But sandwiched between the album’s dreary opening and closing statements are a few faint reminders as to why some people still consider Pearl Jam to be a relevant force in today’s music. Father-son issues are certainly not new subject matter for front man Eddie Vedder, but “My Father’s Son” is musically engaging enough to be the album’s first solid track. Slower tracks “Pendulum” and “Infallible,” while a bit long, feature strong vocal performances from Vedder and the band’s rhythm section of bassist Jeff Ament and drummer Matt Cameron.

The hard-rocking title track “Lightning Bolt” moves with a real sense of urgency, a rare occurrence in an album that just can never seem to get any sort of momentum going. The near six-minute ballad, “Sirens,” turns out to be the album’s one real shining light. The chorus has a powerful hook that is delivered with a fierce intensity by Vedder. For a few minutes it sounds like the Pearl Jam of 1993, rather than 2013, is playing. But this little burst of energy is far too little to save a mostly bland, inconsequential album.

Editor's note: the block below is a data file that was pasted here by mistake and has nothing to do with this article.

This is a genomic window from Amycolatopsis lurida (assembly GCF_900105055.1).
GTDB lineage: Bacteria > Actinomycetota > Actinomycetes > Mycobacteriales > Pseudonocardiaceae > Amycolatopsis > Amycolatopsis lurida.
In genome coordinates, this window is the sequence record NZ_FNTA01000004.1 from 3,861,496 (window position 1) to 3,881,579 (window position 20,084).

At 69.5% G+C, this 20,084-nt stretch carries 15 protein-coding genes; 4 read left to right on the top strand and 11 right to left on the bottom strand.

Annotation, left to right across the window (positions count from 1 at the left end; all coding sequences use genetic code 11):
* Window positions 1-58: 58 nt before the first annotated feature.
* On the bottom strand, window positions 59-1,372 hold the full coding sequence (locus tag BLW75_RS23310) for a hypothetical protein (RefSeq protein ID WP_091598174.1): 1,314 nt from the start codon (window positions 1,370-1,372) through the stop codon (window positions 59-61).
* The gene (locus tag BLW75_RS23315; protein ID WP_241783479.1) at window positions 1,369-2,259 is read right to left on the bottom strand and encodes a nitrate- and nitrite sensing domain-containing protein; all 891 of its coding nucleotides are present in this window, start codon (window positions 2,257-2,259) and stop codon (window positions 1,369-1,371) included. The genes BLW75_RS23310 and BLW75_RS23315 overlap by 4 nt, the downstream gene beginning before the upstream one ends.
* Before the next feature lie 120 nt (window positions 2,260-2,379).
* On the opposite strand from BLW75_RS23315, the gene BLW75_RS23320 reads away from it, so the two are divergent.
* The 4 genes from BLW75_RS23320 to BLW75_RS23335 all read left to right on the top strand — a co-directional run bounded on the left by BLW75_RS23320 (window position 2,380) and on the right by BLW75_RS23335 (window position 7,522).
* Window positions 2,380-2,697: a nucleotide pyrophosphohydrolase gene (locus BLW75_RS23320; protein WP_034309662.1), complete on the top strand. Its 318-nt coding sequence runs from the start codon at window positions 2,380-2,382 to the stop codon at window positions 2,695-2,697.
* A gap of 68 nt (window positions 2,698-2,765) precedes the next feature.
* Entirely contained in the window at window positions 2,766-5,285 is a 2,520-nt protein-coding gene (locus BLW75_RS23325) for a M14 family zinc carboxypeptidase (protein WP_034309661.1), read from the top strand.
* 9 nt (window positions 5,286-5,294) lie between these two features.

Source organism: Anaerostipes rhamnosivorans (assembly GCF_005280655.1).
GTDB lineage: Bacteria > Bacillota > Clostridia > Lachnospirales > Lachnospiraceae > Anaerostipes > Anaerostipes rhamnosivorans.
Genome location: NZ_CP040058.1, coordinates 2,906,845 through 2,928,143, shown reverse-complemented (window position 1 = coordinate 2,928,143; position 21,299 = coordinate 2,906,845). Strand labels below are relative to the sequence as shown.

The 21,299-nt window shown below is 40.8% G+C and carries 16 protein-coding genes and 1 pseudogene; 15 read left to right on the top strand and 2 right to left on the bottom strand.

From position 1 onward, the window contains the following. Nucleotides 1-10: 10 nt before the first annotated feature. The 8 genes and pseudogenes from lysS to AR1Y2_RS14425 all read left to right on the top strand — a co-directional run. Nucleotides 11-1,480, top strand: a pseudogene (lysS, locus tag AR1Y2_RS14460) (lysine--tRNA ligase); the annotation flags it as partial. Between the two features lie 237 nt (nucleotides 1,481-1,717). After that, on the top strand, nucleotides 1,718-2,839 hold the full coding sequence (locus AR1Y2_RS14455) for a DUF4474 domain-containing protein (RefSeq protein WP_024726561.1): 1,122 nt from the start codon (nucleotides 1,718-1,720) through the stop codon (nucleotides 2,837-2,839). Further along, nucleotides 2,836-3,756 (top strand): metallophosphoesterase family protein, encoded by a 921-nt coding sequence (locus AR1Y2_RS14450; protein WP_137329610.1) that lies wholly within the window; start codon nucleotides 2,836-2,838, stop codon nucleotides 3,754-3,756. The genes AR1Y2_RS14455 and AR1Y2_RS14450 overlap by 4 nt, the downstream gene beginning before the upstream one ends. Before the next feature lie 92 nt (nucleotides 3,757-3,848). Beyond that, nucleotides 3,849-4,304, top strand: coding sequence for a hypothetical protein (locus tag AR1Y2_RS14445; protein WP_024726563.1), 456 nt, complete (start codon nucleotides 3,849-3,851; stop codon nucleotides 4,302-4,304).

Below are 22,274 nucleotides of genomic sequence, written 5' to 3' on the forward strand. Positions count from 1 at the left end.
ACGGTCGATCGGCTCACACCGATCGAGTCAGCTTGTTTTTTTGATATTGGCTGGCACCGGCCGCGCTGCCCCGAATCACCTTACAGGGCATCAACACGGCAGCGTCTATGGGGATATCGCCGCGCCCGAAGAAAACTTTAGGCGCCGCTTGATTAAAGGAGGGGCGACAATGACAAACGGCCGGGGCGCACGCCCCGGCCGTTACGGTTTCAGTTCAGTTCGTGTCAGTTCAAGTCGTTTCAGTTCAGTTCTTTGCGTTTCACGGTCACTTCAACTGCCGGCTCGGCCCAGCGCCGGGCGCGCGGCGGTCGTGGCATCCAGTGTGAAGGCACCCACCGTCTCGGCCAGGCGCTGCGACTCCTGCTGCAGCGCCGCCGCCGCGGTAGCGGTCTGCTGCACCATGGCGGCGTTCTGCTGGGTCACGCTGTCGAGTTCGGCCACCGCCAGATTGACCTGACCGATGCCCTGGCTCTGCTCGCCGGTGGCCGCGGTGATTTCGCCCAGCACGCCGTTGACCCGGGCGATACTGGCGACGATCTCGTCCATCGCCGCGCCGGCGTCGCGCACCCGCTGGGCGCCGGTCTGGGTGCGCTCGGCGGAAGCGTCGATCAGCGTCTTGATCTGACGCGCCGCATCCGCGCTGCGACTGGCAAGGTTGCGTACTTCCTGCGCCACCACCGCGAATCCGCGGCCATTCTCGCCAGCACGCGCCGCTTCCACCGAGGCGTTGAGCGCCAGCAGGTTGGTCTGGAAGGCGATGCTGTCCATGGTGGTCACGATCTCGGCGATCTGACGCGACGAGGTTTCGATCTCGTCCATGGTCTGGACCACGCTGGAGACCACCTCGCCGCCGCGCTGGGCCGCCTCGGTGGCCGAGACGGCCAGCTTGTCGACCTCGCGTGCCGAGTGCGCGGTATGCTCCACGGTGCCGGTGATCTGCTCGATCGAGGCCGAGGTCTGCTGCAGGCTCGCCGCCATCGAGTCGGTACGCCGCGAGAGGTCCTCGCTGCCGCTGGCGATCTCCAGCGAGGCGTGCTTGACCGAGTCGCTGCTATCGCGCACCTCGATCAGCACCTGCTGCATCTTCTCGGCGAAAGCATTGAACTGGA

Pearl Jam can likely keep going for as long as they please. They will still sell out arenas, and sell hundreds of thousands of this and each of their subsequent albums. But the idea that the band is still a creative force doesn’t hold much traction at all given their recent output. In a way, it would almost be better if the band made a truly bad album, rather than continuing this now five-album long streak of shrug-inducing material. And while Pearl Jam remains one of the most easily accessible and likable bands in mainstream rock, “Lightning Bolt” shows that the chances of them making more relevant music in their career seem to be growing impossibly small.